Who is God, Who we are, How we are needed
By: Joy Sugg (Women's Ministry Team)
New friendships, deeper conversations, growth in the Lord. All of these were experienced at our Trinity Park Women’s Retreat, March 9-10 at Rockfish Camp and Retreat Center. In the last couple of years the women of Trinity Park have enjoyed numerous events including two learning seminars, two soup socials, three “Sharing the Gift of Cooking” in-home sessions, a Wine and Design night, and hiking at Hemlock Bluffs. However, the women’s retreat has been the most widely attended. Close to 40 women gathered together to worship and to explore how the Lord uses relationships for our sanctification. I thank all the women who attended the retreat and for those who shared and helped in anyway. For those that were unable to attend, here is a brief overview of what we learned and a few of my personal thoughts as well.
Our speaker, Jacklyn Tubel, a Biblical counselor with Hope Counseling Services in Chapel Hill reminded us of who God is, who we are as needy people in a broken world, and how, though needy, we are also needed as a part of the body of Christ. As Jayne V. Clark states in the booklet “Healing Broken Relationships”, distributed at the retreat, “God broke the one relationship that never should have been broken, the one relationship that never needed to be broken - his relationship with Jesus, his son- so that our relationship with him could be restored.” Understanding this point is key in understanding who God is. We must recognize that God also created us to be in community and we need that community to support and encourage our growth in Him. Allowing ourselves to be needy in a fallen broken world is hard, yet God uses relationships to show us Himself and direct us to Himself. Just as we need others to do this for us, we in turn are needed to do this for others. As we grow in our relationship with the Lord and experience transformation by Him, we will then move toward others. As we become who we truly are in Christ, as we move upward toward our heavenly relationship with God, we move outward towards others. We all know that relationships can be hard and messy, but we must trust that Christ is in the middle of the messiness and will use relationships to grow us in grace, mercy, and wisdom.
My personal takeaways have been, one, greater awareness of my neediness, not because of my circumstances but because of my condition. Don’t get me wrong, I have experienced many circumstances in life including years of infertility, multiple miscarriages, and other losses, and those circumstances were most bearable when the Body of Christ reached in. However, regardless of my circumstances, my condition as a sinner in need of His grace will always be true, and my neediness will always benefit from others in the Body reminding me of and pointing me to Christ. I know I am prone to turn inward, and it helps when others direct me upward and outward. Second takeaway, I don’t have to have experienced the exact same circumstance as someone else in order to be needed by them because ultimately the root of our neediness is the same. They need me to point them to Him, as much as I need them. Thirdly, be willing to reach out to others, and be intentional about it. Jacklyn challenged us to develop action plans for this and I have already been blessed since the retreat by meeting with a couple of ladies that prior to the retreat I had not spent much time with.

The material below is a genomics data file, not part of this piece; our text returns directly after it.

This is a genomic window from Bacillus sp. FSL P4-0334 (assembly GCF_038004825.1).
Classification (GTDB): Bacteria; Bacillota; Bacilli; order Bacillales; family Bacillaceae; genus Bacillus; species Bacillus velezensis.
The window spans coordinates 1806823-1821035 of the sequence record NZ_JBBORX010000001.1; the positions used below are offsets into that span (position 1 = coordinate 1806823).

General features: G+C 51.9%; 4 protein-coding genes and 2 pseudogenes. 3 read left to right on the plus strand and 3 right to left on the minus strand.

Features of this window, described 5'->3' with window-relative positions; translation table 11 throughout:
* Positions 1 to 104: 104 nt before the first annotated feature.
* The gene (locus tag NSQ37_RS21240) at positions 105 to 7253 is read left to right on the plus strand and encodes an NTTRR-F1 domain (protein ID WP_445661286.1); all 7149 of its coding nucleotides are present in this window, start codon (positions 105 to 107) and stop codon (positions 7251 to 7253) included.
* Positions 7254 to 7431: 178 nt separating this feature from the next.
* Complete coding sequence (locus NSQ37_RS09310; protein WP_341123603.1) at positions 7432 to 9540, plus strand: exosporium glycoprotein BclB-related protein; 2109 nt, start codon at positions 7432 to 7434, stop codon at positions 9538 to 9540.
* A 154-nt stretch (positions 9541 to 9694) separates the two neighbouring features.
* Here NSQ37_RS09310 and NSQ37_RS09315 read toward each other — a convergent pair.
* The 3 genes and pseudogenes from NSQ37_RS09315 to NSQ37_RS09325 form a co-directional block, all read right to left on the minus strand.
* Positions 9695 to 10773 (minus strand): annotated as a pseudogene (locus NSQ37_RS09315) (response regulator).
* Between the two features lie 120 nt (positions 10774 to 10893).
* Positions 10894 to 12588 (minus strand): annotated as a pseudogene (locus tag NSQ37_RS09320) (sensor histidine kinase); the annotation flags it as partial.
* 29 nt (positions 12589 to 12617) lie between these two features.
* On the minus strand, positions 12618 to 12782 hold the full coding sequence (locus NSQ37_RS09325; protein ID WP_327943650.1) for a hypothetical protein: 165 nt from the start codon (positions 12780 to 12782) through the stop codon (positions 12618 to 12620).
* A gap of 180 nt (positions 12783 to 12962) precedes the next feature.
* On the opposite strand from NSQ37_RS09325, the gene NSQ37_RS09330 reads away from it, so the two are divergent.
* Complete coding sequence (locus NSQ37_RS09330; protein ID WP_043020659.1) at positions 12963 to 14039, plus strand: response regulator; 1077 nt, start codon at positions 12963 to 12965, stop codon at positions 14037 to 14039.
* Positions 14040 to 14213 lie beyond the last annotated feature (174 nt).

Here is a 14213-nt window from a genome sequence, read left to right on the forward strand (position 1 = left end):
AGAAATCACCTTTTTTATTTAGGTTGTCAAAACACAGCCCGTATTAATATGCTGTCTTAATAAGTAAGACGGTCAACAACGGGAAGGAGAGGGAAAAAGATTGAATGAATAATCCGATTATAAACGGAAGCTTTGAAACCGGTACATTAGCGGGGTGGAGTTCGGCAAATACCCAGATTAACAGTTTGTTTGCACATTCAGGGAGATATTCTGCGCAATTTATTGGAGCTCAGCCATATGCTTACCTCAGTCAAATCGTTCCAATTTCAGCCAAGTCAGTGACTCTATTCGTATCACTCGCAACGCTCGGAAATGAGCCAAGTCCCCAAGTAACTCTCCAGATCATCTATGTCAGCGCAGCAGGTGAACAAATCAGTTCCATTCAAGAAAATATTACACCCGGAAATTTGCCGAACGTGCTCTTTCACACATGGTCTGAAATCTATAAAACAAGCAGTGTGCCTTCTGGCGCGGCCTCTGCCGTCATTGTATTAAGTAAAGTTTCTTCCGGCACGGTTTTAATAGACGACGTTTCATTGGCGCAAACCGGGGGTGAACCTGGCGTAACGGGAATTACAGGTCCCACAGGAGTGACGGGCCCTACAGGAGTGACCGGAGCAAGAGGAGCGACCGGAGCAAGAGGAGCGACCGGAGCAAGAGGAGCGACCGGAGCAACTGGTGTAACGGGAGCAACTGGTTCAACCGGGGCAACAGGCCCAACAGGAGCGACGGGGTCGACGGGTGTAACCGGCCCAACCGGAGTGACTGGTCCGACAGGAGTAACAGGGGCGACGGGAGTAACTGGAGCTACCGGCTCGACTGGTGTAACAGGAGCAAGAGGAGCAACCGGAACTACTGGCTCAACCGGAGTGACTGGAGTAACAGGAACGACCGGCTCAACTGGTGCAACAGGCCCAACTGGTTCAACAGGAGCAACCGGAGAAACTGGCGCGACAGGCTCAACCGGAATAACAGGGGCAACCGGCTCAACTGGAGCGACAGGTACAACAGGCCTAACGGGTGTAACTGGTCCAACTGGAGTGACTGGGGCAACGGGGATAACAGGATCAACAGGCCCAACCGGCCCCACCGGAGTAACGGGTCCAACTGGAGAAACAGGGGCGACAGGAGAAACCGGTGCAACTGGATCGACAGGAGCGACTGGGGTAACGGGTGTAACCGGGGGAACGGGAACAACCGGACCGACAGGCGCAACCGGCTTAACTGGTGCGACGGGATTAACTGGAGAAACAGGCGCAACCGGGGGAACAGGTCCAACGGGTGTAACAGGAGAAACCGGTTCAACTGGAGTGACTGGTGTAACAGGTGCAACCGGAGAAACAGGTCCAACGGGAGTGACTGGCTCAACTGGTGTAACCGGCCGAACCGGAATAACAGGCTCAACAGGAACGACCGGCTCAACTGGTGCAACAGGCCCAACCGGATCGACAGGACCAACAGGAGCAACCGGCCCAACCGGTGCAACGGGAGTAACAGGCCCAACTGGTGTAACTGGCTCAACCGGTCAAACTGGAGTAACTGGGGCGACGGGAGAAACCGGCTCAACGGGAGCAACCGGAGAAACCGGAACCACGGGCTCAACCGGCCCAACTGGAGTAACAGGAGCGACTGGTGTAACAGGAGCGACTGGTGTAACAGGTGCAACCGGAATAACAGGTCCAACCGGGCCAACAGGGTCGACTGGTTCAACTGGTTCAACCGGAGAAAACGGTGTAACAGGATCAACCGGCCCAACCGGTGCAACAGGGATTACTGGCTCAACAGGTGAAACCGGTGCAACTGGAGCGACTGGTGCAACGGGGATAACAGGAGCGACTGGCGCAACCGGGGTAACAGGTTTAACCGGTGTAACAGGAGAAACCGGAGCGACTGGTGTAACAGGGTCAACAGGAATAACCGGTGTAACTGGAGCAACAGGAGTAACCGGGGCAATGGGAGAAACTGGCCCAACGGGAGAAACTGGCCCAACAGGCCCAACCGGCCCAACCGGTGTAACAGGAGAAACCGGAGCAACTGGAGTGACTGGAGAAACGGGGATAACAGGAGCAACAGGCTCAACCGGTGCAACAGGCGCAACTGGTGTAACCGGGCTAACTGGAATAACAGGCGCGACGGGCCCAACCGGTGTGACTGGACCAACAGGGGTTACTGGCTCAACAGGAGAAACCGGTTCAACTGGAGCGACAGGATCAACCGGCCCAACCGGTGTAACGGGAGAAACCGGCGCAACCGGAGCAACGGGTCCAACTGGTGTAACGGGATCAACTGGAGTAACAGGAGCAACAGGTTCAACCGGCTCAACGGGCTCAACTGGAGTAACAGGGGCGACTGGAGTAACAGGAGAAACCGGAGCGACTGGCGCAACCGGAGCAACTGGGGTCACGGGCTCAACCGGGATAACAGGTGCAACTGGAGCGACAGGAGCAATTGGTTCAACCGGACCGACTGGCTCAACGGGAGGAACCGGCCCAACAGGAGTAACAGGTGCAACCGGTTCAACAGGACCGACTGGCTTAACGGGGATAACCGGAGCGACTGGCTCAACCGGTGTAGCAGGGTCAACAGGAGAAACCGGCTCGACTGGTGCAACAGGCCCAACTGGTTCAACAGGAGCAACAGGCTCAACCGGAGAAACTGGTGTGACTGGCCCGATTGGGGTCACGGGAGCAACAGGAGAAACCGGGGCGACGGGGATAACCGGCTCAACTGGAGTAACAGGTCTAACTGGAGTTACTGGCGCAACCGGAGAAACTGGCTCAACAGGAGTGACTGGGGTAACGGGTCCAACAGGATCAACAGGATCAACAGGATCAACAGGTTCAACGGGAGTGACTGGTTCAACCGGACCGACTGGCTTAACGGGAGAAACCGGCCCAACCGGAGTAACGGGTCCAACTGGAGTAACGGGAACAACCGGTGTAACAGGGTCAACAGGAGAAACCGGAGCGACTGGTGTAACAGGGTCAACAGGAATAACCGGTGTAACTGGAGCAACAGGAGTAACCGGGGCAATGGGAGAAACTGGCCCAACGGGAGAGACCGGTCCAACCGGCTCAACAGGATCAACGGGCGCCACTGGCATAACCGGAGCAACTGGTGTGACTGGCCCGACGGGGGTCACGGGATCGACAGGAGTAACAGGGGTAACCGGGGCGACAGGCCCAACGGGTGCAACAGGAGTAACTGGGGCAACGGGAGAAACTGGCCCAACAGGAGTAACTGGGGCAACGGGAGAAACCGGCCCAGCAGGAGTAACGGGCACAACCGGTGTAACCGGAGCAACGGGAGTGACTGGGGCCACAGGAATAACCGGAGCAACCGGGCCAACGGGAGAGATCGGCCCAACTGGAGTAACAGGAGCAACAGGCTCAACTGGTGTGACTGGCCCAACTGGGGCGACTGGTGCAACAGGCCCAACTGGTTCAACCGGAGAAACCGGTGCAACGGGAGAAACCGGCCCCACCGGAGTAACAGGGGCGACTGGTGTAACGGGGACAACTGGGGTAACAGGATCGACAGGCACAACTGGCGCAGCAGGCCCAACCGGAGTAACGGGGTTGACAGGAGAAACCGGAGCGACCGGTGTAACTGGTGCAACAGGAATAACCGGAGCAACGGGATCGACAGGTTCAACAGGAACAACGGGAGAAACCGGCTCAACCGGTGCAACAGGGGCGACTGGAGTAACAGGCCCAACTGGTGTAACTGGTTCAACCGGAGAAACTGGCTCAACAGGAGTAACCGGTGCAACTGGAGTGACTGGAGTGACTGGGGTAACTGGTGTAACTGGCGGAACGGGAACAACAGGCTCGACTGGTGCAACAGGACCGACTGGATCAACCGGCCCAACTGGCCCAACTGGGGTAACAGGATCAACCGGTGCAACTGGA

I encourage you to consider your neediness. Do you recognize that Christ alone fulfills that need? Are you allowing yourself to be vulnerable so that others can know you and direct you to the Lord? Is there someone that you could pursue, as you remember how the Lord pursues us? I leave you with a couple of quotes from the retreat for you to ponder.
Women’s Ministry Team Member
“The church is not a theological classroom. It is a conversion, confession, repentance, reconciliation, forgiveness and sanctification center, where flawed people place their faith in Christ, gather to know and love him better, and learn to love others as he designed.”
― Paul David Tripp, Instruments in the Redeemer’s Hands
“The person who loves their dream of community will destroy community, but the person who loves those around them will create community.”
― Dietrich Bonhoeffer
“To love at all is to be vulnerable. Love anything and your heart will be wrung and possibly broken. If you want to make sure of keeping it intact you must give it to no one, not even an animal. Wrap it carefully round with hobbies and little luxuries; avoid all entanglements. Lock it up safe in the casket or coffin of your selfishness. But in that casket, safe, dark, motionless, airless, it will change. It will not be broken; it will become unbreakable, impenetrable, irredeemable. To love is to be vulnerable.”
― C.S. Lewis, The Four Loves
Heidelberg Catechism 1:
Q. What is your only comfort in life and in death?
A. That I am not my own, but belong - body and soul, in life and in death -- to my faithful Savior, Jesus Christ.
He has fully paid for all my sins with his precious blood, and has set me free from the tyranny of the devil. He also watches over me in such a way that not a hair can fall from my head without the will of my Father in heaven; in fact, all things must work together for my salvation.
Because I belong to him, Christ, by his Holy Spirit, assures me of eternal life and makes me wholeheartedly willing and ready from now on to live for him.